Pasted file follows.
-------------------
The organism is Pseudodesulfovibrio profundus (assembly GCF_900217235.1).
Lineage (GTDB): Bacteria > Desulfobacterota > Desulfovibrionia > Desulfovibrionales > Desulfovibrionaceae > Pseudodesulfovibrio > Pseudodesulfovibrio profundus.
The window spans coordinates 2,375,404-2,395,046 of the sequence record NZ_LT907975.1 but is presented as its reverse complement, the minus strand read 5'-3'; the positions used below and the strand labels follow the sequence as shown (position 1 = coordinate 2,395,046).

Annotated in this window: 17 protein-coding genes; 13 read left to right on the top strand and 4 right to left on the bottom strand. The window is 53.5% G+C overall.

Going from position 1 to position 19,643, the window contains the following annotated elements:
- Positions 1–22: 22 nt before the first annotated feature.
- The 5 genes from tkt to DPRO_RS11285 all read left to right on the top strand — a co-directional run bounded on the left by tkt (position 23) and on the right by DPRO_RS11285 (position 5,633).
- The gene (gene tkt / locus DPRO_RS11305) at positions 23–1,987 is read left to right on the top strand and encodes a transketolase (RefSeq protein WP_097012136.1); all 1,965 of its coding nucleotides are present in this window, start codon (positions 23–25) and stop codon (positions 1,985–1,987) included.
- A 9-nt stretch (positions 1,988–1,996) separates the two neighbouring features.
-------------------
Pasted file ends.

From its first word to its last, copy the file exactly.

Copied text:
The organism is Pseudodesulfovibrio profundus (assembly GCF_900217235.1).
Lineage (GTDB): Bacteria > Desulfobacterota > Desulfovibrionia > Desulfovibrionales > Desulfovibrionaceae > Pseudodesulfovibrio > Pseudodesulfovibrio profundus.
The window spans coordinates 2,375,404-2,395,046 of the sequence record NZ_LT907975.1 but is presented as its reverse complement, the minus strand read 5'-3'; the positions used below and the strand labels follow the sequence as shown (position 1 = coordinate 2,395,046).

Annotated in this window: 17 protein-coding genes; 13 read left to right on the top strand and 4 right to left on the bottom strand. The window is 53.5% G+C overall.

Going from position 1 to position 19,643, the window contains the following annotated elements:
- Positions 1–22: 22 nt before the first annotated feature.
- The 5 genes from tkt to DPRO_RS11285 all read left to right on the top strand — a co-directional run bounded on the left by tkt (position 23) and on the right by DPRO_RS11285 (position 5,633).
- The gene (gene tkt / locus DPRO_RS11305) at positions 23–1,987 is read left to right on the top strand and encodes a transketolase (RefSeq protein WP_097012136.1); all 1,965 of its coding nucleotides are present in this window, start codon (positions 23–25) and stop codon (positions 1,985–1,987) included.
- A 9-nt stretch (positions 1,988–1,996) separates the two neighbouring features.